Kobo would like you to know that this is not true. Even though Kobo has said that they have a negligible share of the US ebook market, the device maker still has an ongoing partnership with the American Bookseller Association's IndieBound program, and according to that website can claim nearly 500 bookstores as partners.
In fact, Kobo has launched a new promotion today to encourage its partners to recruit new customers. From the press release:
The eRead Local program is set to launch later this summer and will run for 100 days, with the exact timing to be determined. Participating ABA members will receive $5 USD per new Kobo customer acquired. What’s more, each new customer who creates a Kobo account through an affiliate ABA member will receive a $5 USD credit for use toward their first purchase of a Kobo eBook.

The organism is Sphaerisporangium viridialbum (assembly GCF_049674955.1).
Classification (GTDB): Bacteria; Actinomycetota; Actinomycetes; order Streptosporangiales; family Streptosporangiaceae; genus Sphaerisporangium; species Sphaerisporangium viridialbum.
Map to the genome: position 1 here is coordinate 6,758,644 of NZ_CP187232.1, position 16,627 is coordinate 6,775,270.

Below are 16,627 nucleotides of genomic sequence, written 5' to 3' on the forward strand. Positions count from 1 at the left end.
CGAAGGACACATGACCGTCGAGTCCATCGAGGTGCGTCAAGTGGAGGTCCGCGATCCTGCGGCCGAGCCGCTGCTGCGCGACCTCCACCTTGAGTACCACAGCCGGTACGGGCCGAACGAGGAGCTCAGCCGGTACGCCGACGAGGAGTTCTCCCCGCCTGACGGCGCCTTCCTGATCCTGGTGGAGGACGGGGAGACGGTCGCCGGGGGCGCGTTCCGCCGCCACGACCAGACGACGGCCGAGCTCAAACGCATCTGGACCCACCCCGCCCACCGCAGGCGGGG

ABA members who acquire 100 new customers will be entered for a chance to win an in-store event with a bestselling author, and those who acquire 50 new customers will be eligible for a chance to win Kobo eReaders for in-store customer contests to help generate further in-store foot traffic. In addition, members will be provided with a full Kobo marketing kit, which will include a term sheet, promotional posters, online banners, and a reading app communication guideline.
Isn't it interesting that Kobo isn't trying to sell hardware, just get readers signed up?
I'm not criticizing, just noting that when the program launched, it was all ereaders all the time. Now (as Kobo approaches the end of its three-year contract with Indiebound) Kobo has adapted to the modern era where people are more likely to read on their mobile device than buy an ereader to read on it. Chances are, the people who would buy an ereader already own one, and it works fine.
image by brewbooks